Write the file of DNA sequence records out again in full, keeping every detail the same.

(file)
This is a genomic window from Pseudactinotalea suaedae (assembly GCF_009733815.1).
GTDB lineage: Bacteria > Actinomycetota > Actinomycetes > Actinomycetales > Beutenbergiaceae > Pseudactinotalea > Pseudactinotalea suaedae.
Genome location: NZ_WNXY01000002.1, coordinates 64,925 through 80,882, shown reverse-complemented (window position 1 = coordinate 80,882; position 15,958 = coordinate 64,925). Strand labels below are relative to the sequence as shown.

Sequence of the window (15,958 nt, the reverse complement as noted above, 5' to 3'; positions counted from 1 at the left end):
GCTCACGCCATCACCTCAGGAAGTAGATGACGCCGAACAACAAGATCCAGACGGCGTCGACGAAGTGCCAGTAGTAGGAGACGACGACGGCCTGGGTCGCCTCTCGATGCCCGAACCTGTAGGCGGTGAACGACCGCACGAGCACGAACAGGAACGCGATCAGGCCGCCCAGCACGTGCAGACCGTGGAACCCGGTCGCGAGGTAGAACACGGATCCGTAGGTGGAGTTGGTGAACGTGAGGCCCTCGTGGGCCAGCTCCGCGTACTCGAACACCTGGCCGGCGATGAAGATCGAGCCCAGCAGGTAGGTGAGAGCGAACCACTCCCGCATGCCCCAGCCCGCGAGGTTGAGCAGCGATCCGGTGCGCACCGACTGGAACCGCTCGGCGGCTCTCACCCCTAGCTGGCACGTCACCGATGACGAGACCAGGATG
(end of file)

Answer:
This is a genomic window from Pseudactinotalea suaedae (assembly GCF_009733815.1).
GTDB lineage: Bacteria > Actinomycetota > Actinomycetes > Actinomycetales > Beutenbergiaceae > Pseudactinotalea > Pseudactinotalea suaedae.
Genome location: NZ_WNXY01000002.1, coordinates 64,925 through 80,882, shown reverse-complemented (window position 1 = coordinate 80,882; position 15,958 = coordinate 64,925). Strand labels below are relative to the sequence as shown.

Sequence of the window (15,958 nt, the reverse complement as noted above, 5' to 3'; positions counted from 1 at the left end):
GCTCACGCCATCACCTCAGGAAGTAGATGACGCCGAACAACAAGATCCAGACGGCGTCGACGAAGTGCCAGTAGTAGGAGACGACGACGGCCTGGGTCGCCTCTCGATGCCCGAACCTGTAGGCGGTGAACGACCGCACGAGCACGAACAGGAACGCGATCAGGCCGCCCAGCACGTGCAGACCGTGGAACCCGGTCGCGAGGTAGAACACGGATCCGTAGGTGGAGTTGGTGAACGTGAGGCCCTCGTGGGCCAGCTCCGCGTACTCGAACACCTGGCCGGCGATGAAGATCGAGCCCAGCAGGTAGGTGAGAGCGAACCACTCCCGCATGCCCCAGCCCGCGAGGTTGAGCAGCGATCCGGTGCGCACCGACTGGAACCGCTCGGCGGCTCTCACCCCTAGCTGGCACGTCACCGATGACGAGACCAGGATG